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Bristol Myers Squibb sues Biden administration over Medicare drug negotiations

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Bristol Myers Squibb on Friday sued the Biden administration over Medicare’s new powers to negotiate drug prices, the third such lawsuit to be filed against the program in a matter of days.

The lawsuit, filed in federal district court in New Jersey, argues the Medicare negotiations violate the First and Fifth Amendments of the U.S. Constitution.

Bristol Myers Squibb has asked the court to declare the program unconstitutional and prevent the Health and Human Services Department from forcing the company to enter negotiations.

The drugmaker’s arguments mirror those lodged by drugmaker Merck last week, which was the first company to sue the federal government over the drug negotiations.

The U.S. Chamber of Commerce has also sued HHS over the program with similar arguments.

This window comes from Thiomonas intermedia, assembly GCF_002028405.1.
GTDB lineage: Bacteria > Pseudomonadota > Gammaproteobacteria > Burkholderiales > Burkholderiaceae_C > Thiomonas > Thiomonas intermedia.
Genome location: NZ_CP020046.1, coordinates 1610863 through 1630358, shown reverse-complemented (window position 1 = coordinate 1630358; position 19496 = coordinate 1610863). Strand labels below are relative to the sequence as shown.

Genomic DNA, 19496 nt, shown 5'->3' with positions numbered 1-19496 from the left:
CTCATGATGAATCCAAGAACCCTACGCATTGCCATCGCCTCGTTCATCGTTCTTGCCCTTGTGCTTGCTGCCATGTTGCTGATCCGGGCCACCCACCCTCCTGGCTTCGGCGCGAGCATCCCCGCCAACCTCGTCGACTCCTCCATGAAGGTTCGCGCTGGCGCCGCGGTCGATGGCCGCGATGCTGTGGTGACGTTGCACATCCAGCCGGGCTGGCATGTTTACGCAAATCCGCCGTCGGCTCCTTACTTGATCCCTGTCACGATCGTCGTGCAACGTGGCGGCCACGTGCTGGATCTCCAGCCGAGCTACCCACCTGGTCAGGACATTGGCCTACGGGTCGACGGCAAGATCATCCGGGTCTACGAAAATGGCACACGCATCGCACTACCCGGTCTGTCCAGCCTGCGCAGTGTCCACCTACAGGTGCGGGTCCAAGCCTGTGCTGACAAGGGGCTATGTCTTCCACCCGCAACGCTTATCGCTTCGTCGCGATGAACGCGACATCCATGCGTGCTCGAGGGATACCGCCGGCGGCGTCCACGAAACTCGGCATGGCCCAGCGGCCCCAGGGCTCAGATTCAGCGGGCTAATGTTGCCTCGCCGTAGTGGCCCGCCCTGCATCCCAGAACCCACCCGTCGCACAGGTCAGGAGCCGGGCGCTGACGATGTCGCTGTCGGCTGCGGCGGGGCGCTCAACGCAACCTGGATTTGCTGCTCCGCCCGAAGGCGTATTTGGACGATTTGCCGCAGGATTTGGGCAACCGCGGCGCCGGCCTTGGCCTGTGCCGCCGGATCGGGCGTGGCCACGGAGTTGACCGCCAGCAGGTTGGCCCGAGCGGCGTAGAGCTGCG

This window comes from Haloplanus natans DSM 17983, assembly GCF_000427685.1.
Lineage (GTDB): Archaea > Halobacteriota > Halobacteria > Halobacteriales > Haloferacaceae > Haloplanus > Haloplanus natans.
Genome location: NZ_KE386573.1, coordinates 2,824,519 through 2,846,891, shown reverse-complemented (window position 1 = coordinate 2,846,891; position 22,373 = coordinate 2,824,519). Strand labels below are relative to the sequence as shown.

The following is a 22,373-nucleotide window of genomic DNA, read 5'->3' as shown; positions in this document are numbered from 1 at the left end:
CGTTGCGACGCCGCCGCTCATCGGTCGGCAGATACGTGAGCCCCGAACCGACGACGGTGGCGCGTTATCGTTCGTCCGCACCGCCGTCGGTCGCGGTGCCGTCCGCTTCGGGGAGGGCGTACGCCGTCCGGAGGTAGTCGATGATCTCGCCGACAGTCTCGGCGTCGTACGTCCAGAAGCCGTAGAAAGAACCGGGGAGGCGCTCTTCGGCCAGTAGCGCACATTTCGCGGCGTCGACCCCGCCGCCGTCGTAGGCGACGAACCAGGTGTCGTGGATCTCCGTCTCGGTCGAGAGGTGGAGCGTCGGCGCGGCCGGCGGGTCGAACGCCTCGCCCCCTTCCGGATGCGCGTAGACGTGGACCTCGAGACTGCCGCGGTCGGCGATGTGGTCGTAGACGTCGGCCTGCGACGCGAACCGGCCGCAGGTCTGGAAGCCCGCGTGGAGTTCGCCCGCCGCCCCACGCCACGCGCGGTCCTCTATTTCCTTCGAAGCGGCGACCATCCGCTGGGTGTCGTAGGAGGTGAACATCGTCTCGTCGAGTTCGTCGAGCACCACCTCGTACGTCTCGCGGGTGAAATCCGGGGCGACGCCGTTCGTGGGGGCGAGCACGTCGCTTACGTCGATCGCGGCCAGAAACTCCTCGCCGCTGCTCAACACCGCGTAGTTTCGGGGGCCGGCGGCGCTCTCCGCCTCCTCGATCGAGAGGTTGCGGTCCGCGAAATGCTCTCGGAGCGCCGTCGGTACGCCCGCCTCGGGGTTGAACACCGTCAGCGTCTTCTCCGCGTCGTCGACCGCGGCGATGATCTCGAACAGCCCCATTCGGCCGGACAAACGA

Bristol Myers Squibb said its blood thinner Eliquis, used to treat clots and strokes, will be subject to the negotiations this year. The company generated $11.8 billion in revenue from Eliquis last year, about 25% of the company’s $46 billion in total revenue for 2022.

The drugmaker said Opdivo, used to treat several types of cancer, will be subject to the Medicare negotiations in the future. Opdivo generated $8.2 billion in sales for the company in 2022, which made up about 18% of the drugmaker’s total revenue for that year.

Bristol Myers Squibb argued that the federal government is forcing the company to enter negotiations and eventually agree to a heavily discounted price. The company claims this violates 5th Amendment protections against the government seizing private property for public use without just compensation.

This is breaking news. Please check back for updates.


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